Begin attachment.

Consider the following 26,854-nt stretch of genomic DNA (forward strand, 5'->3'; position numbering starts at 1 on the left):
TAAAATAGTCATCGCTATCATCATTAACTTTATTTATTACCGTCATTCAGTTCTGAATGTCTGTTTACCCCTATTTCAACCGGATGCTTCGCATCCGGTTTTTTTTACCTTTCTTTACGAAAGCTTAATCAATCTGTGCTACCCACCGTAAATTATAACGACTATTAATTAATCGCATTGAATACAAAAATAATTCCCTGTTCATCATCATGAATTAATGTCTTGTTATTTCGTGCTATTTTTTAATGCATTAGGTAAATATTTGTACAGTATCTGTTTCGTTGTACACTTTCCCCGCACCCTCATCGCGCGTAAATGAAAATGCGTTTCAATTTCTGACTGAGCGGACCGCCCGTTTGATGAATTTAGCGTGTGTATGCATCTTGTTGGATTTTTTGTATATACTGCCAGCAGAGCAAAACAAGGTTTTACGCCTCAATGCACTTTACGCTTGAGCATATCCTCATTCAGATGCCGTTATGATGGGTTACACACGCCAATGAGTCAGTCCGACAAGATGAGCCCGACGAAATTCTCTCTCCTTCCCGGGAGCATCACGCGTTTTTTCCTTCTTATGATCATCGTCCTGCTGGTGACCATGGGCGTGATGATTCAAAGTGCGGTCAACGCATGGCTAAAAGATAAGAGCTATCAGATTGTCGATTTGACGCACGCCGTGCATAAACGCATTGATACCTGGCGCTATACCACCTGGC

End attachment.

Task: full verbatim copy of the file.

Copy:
Consider the following 26,854-nt stretch of genomic DNA (forward strand, 5'->3'; position numbering starts at 1 on the left):
TAAAATAGTCATCGCTATCATCATTAACTTTATTTATTACCGTCATTCAGTTCTGAATGTCTGTTTACCCCTATTTCAACCGGATGCTTCGCATCCGGTTTTTTTTACCTTTCTTTACGAAAGCTTAATCAATCTGTGCTACCCACCGTAAATTATAACGACTATTAATTAATCGCATTGAATACAAAAATAATTCCCTGTTCATCATCATGAATTAATGTCTTGTTATTTCGTGCTATTTTTTAATGCATTAGGTAAATATTTGTACAGTATCTGTTTCGTTGTACACTTTCCCCGCACCCTCATCGCGCGTAAATGAAAATGCGTTTCAATTTCTGACTGAGCGGACCGCCCGTTTGATGAATTTAGCGTGTGTATGCATCTTGTTGGATTTTTTGTATATACTGCCAGCAGAGCAAAACAAGGTTTTACGCCTCAATGCACTTTACGCTTGAGCATATCCTCATTCAGATGCCGTTATGATGGGTTACACACGCCAATGAGTCAGTCCGACAAGATGAGCCCGACGAAATTCTCTCTCCTTCCCGGGAGCATCACGCGTTTTTTCCTTCTTATGATCATCGTCCTGCTGGTGACCATGGGCGTGATGATTCAAAGTGCGGTCAACGCATGGCTAAAAGATAAGAGCTATCAGATTGTCGATTTGACGCACGCCGTGCATAAACGCATTGATACCTGGCGCTATACCACCTGGC